Cigarette taxes in Alexandria would increase to 50 cents per pack -- matching the highest levy in the state -- under a proposal being considered this week by the City Council, which is looking for ways to fund several major projects, including a new city high school.

If approved after a public hearing Saturday, the tax per pack would rise 66 percent from its current level of 30 cents. Alexandria and Chesapeake would have the steepest cigarette surcharge in the state; Virginia Beach is also considering raising its cigarette tax to 50 cents. Across the commonwealth, many cities, towns and counties are looking for ways to fill budget holes and help fund local initiatives.

City Manager Philip G. Sunderland, whose tax proposal was to be presented last night at a City Council meeting, said the city can expect an additional $1.1 million in annual revenue if the tax is approved.

The money would help plug a projected $10 million budget gap the city is trying to close for fiscal 2004, he said. With plans for a new T.C. Williams High School and a police station in the Eisenhower Valley, officials say it is crucial to find funding alternatives to commercial and real estate taxes.

"We're currently going through belt-tightening and looking for ways of increasing revenue," said Mark Jinks, the city's assistant city manager for finance. "This will be a way of helping balance our books, because cigarette taxes are such a steady funding stream."

Alexandria's proposal mirrors the efforts of educators, special interest groups and several local governments across Virginia that are pressing Gov. Mark R. Warner (D) to seek an increase in the state tobacco tax as a way of minimizing cuts in health, education and other programs in tough economic times. The state tax is 2.5 cents per pack, lowest in the nation.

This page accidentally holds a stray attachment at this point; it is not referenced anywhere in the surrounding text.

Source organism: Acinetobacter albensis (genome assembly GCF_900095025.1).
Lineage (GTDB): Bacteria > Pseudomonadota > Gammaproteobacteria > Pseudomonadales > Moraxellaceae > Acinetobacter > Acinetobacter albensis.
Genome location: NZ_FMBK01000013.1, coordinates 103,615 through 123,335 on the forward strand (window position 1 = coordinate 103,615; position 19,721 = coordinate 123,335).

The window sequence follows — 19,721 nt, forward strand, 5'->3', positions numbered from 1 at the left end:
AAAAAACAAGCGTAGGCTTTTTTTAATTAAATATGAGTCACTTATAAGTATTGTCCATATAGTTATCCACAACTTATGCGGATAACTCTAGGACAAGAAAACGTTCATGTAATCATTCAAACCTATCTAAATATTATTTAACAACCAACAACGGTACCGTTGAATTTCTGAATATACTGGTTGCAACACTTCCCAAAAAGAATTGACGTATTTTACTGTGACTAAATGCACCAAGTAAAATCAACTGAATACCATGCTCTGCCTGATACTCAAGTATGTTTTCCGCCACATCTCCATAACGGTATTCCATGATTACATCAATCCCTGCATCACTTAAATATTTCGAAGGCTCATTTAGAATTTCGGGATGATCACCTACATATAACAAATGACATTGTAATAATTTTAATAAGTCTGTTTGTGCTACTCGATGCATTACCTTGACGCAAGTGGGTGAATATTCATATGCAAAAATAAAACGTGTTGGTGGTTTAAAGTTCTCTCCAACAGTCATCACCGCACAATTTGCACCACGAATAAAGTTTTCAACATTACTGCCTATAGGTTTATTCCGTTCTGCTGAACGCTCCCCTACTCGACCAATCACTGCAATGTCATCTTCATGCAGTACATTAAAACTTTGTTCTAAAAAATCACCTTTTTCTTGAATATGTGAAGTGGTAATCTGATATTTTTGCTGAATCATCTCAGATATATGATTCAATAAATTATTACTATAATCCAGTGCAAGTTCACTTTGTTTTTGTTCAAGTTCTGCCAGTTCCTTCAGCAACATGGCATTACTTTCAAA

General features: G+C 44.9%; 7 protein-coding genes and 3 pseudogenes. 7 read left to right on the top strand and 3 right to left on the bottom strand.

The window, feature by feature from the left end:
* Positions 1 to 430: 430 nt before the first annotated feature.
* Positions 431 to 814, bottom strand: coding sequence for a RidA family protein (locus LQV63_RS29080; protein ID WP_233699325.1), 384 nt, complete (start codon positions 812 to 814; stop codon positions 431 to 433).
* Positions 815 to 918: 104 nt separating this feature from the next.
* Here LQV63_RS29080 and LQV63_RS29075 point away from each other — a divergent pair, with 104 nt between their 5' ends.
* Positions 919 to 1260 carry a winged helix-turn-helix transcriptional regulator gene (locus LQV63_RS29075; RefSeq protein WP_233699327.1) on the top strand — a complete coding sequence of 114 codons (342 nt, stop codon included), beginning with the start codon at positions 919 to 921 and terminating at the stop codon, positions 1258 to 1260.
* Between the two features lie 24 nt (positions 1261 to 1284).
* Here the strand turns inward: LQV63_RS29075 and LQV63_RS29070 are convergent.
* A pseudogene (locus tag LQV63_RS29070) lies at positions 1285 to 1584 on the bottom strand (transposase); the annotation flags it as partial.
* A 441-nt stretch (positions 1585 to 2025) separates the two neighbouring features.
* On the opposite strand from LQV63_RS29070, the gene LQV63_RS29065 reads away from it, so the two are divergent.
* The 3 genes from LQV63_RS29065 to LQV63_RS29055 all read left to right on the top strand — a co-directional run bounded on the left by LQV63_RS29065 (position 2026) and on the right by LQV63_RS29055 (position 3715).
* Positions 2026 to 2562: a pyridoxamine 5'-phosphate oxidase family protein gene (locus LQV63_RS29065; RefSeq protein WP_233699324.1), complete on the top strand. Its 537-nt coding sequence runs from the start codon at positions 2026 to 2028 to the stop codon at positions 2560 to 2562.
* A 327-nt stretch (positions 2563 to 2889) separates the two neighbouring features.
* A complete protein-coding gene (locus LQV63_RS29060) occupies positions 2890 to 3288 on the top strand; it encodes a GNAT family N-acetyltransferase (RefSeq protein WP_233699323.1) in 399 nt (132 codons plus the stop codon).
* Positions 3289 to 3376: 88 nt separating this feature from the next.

In Virginia, cities such as Alexandria can impose cigarette taxes in addition to the state's levy, but counties must get permission from the General Assembly before doing so.

Only two counties, Fairfax and Arlington, are allowed to impose such a levy, of 2.5 cents, and some lawmakers plan to push the General Assembly to give the two jurisdictions permission to increase their local taxes to as much as 40 cents.

"I think these kinds of local efforts will help put pressure on the General Assembly" to increase the statewide cigarette tax, said Sen. Patricia S. Ticer (D-Alexandria), referring to Alexandria's proposal. "Everybody is looking for revenue, and this bonus revenue would only help."

Alexandria's proposed initiative would be the city's second cigarette tax increase in six years. In 1996, Alexandria raised the tax by a nickel with little opposition, officials said. At least 23 cities and 21 towns in the state have adopted local cigarette taxes, according to the Weldon Cooper Center for Public Service at the University of Virginia.

Some Alexandria officials are concerned that raising the tax by 20 cents would discourage consumers from buying cigarettes in Alexandria and result in a drop in revenue.

"I would be concerned about what this would do to small businesses and think there are other initiatives we can cut," said Alexandria Vice Mayor William C. Cleveland (R), who generally has opposed local tax increases and was one of the few public officials in Northern Virginia not to endorse the proposed sales tax increase for transportation that was defeated in a referendum last month.

But several officials said yesterday that the city has few options to raise money, a situation faced by jurisdictions across the state. The city is also considering increases in sewer rates and other capital fundraising efforts.

"We have to find new funding sources," said council member Redella S. "Del" Pepper (D). "This is a tough time for us, and these are things we are forced to do."